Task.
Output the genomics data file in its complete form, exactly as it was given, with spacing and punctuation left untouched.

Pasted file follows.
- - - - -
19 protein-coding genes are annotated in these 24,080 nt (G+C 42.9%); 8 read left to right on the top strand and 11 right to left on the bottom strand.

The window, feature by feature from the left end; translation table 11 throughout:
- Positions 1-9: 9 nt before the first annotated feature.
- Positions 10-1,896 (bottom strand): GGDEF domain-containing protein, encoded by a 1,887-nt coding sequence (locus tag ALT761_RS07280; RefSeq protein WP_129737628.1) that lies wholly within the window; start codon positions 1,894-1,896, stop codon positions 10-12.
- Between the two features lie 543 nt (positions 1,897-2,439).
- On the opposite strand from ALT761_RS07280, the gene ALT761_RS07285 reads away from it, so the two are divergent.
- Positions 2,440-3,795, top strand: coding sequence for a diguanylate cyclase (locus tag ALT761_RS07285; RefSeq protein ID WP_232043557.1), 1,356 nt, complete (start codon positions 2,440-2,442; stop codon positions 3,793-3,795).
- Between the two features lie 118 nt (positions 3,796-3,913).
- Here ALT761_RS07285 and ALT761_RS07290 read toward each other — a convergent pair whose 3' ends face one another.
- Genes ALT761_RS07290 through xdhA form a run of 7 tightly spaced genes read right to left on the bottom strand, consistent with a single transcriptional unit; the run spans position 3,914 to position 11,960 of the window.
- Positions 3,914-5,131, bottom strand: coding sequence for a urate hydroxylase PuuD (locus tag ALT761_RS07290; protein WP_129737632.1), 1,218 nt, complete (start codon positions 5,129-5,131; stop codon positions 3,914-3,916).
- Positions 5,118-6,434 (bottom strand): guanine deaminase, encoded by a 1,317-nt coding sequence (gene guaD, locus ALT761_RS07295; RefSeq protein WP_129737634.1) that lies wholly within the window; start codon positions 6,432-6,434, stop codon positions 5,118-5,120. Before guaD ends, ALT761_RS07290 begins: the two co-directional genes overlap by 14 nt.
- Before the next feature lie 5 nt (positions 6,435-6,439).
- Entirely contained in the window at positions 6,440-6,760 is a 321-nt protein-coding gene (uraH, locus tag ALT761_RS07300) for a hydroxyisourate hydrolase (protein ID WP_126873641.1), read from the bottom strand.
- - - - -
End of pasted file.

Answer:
19 protein-coding genes are annotated in these 24,080 nt (G+C 42.9%); 8 read left to right on the top strand and 11 right to left on the bottom strand.

The window, feature by feature from the left end; translation table 11 throughout:
- Positions 1-9: 9 nt before the first annotated feature.
- Positions 10-1,896 (bottom strand): GGDEF domain-containing protein, encoded by a 1,887-nt coding sequence (locus tag ALT761_RS07280; RefSeq protein WP_129737628.1) that lies wholly within the window; start codon positions 1,894-1,896, stop codon positions 10-12.
- Between the two features lie 543 nt (positions 1,897-2,439).
- On the opposite strand from ALT761_RS07280, the gene ALT761_RS07285 reads away from it, so the two are divergent.
- Positions 2,440-3,795, top strand: coding sequence for a diguanylate cyclase (locus tag ALT761_RS07285; RefSeq protein ID WP_232043557.1), 1,356 nt, complete (start codon positions 2,440-2,442; stop codon positions 3,793-3,795).
- Between the two features lie 118 nt (positions 3,796-3,913).
- Here ALT761_RS07285 and ALT761_RS07290 read toward each other — a convergent pair whose 3' ends face one another.
- Genes ALT761_RS07290 through xdhA form a run of 7 tightly spaced genes read right to left on the bottom strand, consistent with a single transcriptional unit; the run spans position 3,914 to position 11,960 of the window.
- Positions 3,914-5,131, bottom strand: coding sequence for a urate hydroxylase PuuD (locus tag ALT761_RS07290; protein WP_129737632.1), 1,218 nt, complete (start codon positions 5,129-5,131; stop codon positions 3,914-3,916).
- Positions 5,118-6,434 (bottom strand): guanine deaminase, encoded by a 1,317-nt coding sequence (gene guaD, locus ALT761_RS07295; RefSeq protein WP_129737634.1) that lies wholly within the window; start codon positions 6,432-6,434, stop codon positions 5,118-5,120. Before guaD ends, ALT761_RS07290 begins: the two co-directional genes overlap by 14 nt.
- Before the next feature lie 5 nt (positions 6,435-6,439).
- Entirely contained in the window at positions 6,440-6,760 is a 321-nt protein-coding gene (uraH, locus tag ALT761_RS07300) for a hydroxyisourate hydrolase (protein ID WP_126873641.1), read from the bottom strand.